Update: Apple quickly teased "an update in megahertz" for the MacBook Air, when all thought it was put to pasture last year. Check out our MacBook 2017 news hub for more information as it comes in.
The new MacBook is more portable, lighter, has a gorgeous high-resolution display and can go for almost as long as the Air on a single charge. Who would pick a machine stuck in the past over a laptop from the future?
As it turns out, the future's not all it's cracked up to be. The new MacBook's inconvenient USB Type-C port, controversial keyboard and moderately powerful Intel Core M chip have proved a compromise too many for some people.
Now that Apple has refreshed its 11- and 13-inch MacBook Air models with Intel's fifth-generation Broadwell processors, Intel HD Graphics 6000 and Thunderbolt 2, they're suddenly looking much more appealing, even if it's business as usual on the outside.
Like the rest of the personal computing market, Mac sales are down. Having slipped to 4.6 million units in the third quarter of this year, according to Gartner, (as opposed to 4.9 million in Q3 of 2016), a lot of blame is being put on the price of Apple’s extravagantly priced macOS machines. After all, that is a 5.6% decline year-on-year.
While you can buy some of its systems refurbished for cheaper than the going rate new, none of them can compete with the price of the MacBook Air in its heyday. Perhaps this revelation could lead to Apple making a MacBook Air using its own ARM-based processors in the future. Otherwise, the MacBook Air may never use external GPUs like its Thunderbolt 3-clad cousins.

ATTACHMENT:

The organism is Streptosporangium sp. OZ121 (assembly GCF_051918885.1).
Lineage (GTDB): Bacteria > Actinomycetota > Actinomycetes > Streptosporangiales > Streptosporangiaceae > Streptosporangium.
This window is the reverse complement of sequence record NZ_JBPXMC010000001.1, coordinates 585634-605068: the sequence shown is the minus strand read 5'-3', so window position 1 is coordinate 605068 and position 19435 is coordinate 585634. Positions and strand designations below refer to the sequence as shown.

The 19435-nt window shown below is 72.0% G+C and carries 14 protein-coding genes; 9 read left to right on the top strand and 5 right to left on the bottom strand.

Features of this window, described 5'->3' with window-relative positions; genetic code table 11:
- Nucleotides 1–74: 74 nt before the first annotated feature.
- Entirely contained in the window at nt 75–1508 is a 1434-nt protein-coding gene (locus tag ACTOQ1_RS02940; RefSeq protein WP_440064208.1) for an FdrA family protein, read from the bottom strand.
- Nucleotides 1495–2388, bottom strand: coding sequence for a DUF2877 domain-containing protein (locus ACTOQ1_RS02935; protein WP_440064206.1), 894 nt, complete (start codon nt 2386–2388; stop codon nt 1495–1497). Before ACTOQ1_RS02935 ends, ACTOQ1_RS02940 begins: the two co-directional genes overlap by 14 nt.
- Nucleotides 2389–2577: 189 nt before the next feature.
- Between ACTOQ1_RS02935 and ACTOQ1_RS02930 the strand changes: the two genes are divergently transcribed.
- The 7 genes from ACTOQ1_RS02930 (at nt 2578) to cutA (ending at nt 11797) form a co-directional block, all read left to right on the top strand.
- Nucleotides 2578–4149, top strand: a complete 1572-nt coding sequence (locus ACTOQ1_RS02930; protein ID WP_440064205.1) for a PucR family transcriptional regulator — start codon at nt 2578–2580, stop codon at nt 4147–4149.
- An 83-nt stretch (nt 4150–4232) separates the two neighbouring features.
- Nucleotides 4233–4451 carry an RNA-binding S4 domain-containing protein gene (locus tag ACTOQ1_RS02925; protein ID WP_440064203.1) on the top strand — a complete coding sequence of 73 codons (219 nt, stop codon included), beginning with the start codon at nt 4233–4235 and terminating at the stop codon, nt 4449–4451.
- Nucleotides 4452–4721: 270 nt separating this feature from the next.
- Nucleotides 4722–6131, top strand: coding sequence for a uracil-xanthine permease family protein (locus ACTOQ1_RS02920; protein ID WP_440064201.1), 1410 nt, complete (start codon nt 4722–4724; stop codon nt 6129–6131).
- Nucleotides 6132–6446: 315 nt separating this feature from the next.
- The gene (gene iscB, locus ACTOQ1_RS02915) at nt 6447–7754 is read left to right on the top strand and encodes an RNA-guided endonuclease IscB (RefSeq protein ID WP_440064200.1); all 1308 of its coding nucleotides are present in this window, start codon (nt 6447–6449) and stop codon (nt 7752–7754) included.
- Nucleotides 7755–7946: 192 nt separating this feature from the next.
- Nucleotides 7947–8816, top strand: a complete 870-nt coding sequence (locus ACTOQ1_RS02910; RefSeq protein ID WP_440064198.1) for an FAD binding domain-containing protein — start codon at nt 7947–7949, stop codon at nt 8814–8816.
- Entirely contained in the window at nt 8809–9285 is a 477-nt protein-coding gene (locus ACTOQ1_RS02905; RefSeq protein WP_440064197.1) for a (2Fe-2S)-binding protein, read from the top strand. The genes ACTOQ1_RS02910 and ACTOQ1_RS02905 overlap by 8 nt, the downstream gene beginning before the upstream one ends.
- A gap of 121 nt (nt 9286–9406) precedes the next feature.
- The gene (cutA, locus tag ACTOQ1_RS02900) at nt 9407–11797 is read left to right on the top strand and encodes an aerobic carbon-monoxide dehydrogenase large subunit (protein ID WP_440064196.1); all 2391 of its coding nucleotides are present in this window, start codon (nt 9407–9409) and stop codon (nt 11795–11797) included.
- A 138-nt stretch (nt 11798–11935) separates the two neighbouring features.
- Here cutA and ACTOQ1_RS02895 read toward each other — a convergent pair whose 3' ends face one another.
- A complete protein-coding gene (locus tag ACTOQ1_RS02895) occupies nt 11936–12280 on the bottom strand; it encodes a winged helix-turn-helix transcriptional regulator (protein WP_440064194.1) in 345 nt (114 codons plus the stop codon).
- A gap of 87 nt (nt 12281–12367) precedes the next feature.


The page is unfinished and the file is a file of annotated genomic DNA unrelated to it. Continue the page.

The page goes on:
Meanwhile, you can enjoy Apple’s sprucely update to macOS High Sierra, including a special treat for developers and public beta testers. If you’re still enrolled in the Apple Beta Software Program specifically, you can now download macOS High Sierra 10.13.1 early, which aims to fix bugs, improve general performance in addition to adding a whole army of Unicode 10 emoji.
Speaking of which, the MacBook Air's design has now remained unchanged for five long years. If Apple didn't feel the need to tinker with it before, there's even less chance that it'll change any time soon now that the 12-inch MacBook is out there. Which is a shame, because the Air's classic design could really benefit from slimmer bezels and an overall reduction in footprint.
Forget the Dell XPS 13's physics-defying Infinity Display, which is lightyears ahead – even Apple's 13-inch MacBook Pro with Retina, once seen as slightly tubby compared to the Air, has a smaller footprint and takes up slightly less space on your lap.
Still, the old "if it ain't broke" mantra applies – up to a point. The MacBook Air's aluminium unibody design, which supports the main enclosure and the display, is as durable as ever. Its lid can be easily raised with a single hand and doesn't droop in any position, and you have to press really hard to detect flex on the machine's base or lid.
It's also easy to clean with a damp cloth. If there's one drawback, it's that the aluminium body can scratch easily to leave permanent black marks, so you should consider buying a sleeve if you're going to sling it into a bag for transportation.